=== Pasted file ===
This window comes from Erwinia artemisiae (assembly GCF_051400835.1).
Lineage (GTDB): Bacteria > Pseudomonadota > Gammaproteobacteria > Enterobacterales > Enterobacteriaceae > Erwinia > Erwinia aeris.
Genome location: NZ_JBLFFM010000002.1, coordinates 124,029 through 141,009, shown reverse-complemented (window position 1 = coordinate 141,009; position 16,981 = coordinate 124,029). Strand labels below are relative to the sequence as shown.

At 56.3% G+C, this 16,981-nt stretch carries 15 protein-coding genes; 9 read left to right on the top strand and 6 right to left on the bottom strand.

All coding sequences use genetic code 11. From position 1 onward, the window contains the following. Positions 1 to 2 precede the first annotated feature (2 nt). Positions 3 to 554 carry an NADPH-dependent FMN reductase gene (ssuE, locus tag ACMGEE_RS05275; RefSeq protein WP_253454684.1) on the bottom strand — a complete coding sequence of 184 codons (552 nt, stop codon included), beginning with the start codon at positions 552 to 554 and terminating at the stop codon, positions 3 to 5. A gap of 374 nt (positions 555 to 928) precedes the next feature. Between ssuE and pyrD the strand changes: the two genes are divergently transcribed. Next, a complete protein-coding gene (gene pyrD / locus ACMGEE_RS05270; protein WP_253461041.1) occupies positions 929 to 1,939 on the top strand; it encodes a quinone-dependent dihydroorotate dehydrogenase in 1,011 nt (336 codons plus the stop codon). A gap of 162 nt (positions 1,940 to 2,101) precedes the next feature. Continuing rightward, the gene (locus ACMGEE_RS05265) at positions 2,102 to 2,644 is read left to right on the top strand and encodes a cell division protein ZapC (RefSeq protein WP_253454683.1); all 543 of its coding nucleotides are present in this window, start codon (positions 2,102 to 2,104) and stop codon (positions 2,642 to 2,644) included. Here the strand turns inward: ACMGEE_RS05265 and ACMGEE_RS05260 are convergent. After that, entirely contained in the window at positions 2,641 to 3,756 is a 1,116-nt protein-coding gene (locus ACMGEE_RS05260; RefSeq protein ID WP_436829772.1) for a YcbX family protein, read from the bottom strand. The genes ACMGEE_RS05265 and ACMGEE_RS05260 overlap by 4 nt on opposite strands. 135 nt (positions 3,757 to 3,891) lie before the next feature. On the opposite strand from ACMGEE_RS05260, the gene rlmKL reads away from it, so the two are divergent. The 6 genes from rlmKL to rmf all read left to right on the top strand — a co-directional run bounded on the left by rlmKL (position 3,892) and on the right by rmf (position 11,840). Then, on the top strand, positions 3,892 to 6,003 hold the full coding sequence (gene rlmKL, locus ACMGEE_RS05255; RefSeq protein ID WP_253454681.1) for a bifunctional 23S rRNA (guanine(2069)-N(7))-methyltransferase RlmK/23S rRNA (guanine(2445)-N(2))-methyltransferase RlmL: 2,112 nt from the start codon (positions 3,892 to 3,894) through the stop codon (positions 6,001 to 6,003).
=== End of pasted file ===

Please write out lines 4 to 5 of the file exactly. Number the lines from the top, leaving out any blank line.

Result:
At 56.3% G+C, this 16,981-nt stretch carries 15 protein-coding genes; 9 read left to right on the top strand and 6 right to left on the bottom strand.

All coding sequences use genetic code 11. From position 1 onward, the window contains the following. Positions 1 to 2 precede the first annotated feature (2 nt). Positions 3 to 554 carry an NADPH-dependent FMN reductase gene (ssuE, locus tag ACMGEE_RS05275; RefSeq protein WP_253454684.1) on the bottom strand — a complete coding sequence of 184 codons (552 nt, stop codon included), beginning with the start codon at positions 552 to 554 and terminating at the stop codon, positions 3 to 5. A gap of 374 nt (positions 555 to 928) precedes the next feature. Between ssuE and pyrD the strand changes: the two genes are divergently transcribed. Next, a complete protein-coding gene (gene pyrD / locus ACMGEE_RS05270; protein WP_253461041.1) occupies positions 929 to 1,939 on the top strand; it encodes a quinone-dependent dihydroorotate dehydrogenase in 1,011 nt (336 codons plus the stop codon). A gap of 162 nt (positions 1,940 to 2,101) precedes the next feature. Continuing rightward, the gene (locus ACMGEE_RS05265) at positions 2,102 to 2,644 is read left to right on the top strand and encodes a cell division protein ZapC (RefSeq protein WP_253454683.1); all 543 of its coding nucleotides are present in this window, start codon (positions 2,102 to 2,104) and stop codon (positions 2,642 to 2,644) included. Here the strand turns inward: ACMGEE_RS05265 and ACMGEE_RS05260 are convergent. After that, entirely contained in the window at positions 2,641 to 3,756 is a 1,116-nt protein-coding gene (locus ACMGEE_RS05260; RefSeq protein ID WP_436829772.1) for a YcbX family protein, read from the bottom strand. The genes ACMGEE_RS05265 and ACMGEE_RS05260 overlap by 4 nt on opposite strands. 135 nt (positions 3,757 to 3,891) lie before the next feature. On the opposite strand from ACMGEE_RS05260, the gene rlmKL reads away from it, so the two are divergent. The 6 genes from rlmKL to rmf all read left to right on the top strand — a co-directional run bounded on the left by rlmKL (position 3,892) and on the right by rmf (position 11,840). Then, on the top strand, positions 3,892 to 6,003 hold the full coding sequence (gene rlmKL, locus ACMGEE_RS05255; RefSeq protein ID WP_253454681.1) for a bifunctional 23S rRNA (guanine(2069)-N(7))-methyltransferase RlmK/23S rRNA (guanine(2445)-N(2))-methyltransferase RlmL: 2,112 nt from the start codon (positions 3,892 to 3,894) through the stop codon (positions 6,001 to 6,003).